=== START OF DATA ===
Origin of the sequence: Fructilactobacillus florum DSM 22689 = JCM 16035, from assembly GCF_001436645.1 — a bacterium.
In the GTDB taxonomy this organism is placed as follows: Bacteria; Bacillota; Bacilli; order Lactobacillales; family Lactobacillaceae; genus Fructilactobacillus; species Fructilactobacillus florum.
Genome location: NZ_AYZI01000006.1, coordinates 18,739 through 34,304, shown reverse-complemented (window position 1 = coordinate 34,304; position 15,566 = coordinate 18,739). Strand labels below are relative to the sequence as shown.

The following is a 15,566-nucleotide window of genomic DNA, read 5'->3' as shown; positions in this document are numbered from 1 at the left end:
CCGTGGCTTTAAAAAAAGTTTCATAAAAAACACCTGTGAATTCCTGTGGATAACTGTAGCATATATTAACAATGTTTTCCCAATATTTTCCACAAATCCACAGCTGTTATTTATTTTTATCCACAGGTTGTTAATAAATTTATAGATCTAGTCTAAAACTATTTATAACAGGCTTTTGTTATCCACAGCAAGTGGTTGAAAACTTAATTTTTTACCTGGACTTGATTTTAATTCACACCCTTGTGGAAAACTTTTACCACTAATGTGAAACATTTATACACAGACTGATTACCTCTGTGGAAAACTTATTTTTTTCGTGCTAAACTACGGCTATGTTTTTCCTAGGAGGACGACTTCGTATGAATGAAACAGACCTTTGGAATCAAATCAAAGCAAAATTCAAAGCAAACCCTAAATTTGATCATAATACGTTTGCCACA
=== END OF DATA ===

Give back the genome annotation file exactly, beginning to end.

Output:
Origin of the sequence: Fructilactobacillus florum DSM 22689 = JCM 16035, from assembly GCF_001436645.1 — a bacterium.
In the GTDB taxonomy this organism is placed as follows: Bacteria; Bacillota; Bacilli; order Lactobacillales; family Lactobacillaceae; genus Fructilactobacillus; species Fructilactobacillus florum.
Genome location: NZ_AYZI01000006.1, coordinates 18,739 through 34,304, shown reverse-complemented (window position 1 = coordinate 34,304; position 15,566 = coordinate 18,739). Strand labels below are relative to the sequence as shown.

The following is a 15,566-nucleotide window of genomic DNA, read 5'->3' as shown; positions in this document are numbered from 1 at the left end:
CCGTGGCTTTAAAAAAAGTTTCATAAAAAACACCTGTGAATTCCTGTGGATAACTGTAGCATATATTAACAATGTTTTCCCAATATTTTCCACAAATCCACAGCTGTTATTTATTTTTATCCACAGGTTGTTAATAAATTTATAGATCTAGTCTAAAACTATTTATAACAGGCTTTTGTTATCCACAGCAAGTGGTTGAAAACTTAATTTTTTACCTGGACTTGATTTTAATTCACACCCTTGTGGAAAACTTTTACCACTAATGTGAAACATTTATACACAGACTGATTACCTCTGTGGAAAACTTATTTTTTTCGTGCTAAACTACGGCTATGTTTTTCCTAGGAGGACGACTTCGTATGAATGAAACAGACCTTTGGAATCAAATCAAAGCAAAATTCAAAGCAAACCCTAAATTTGATCATAATACGTTTGCCACA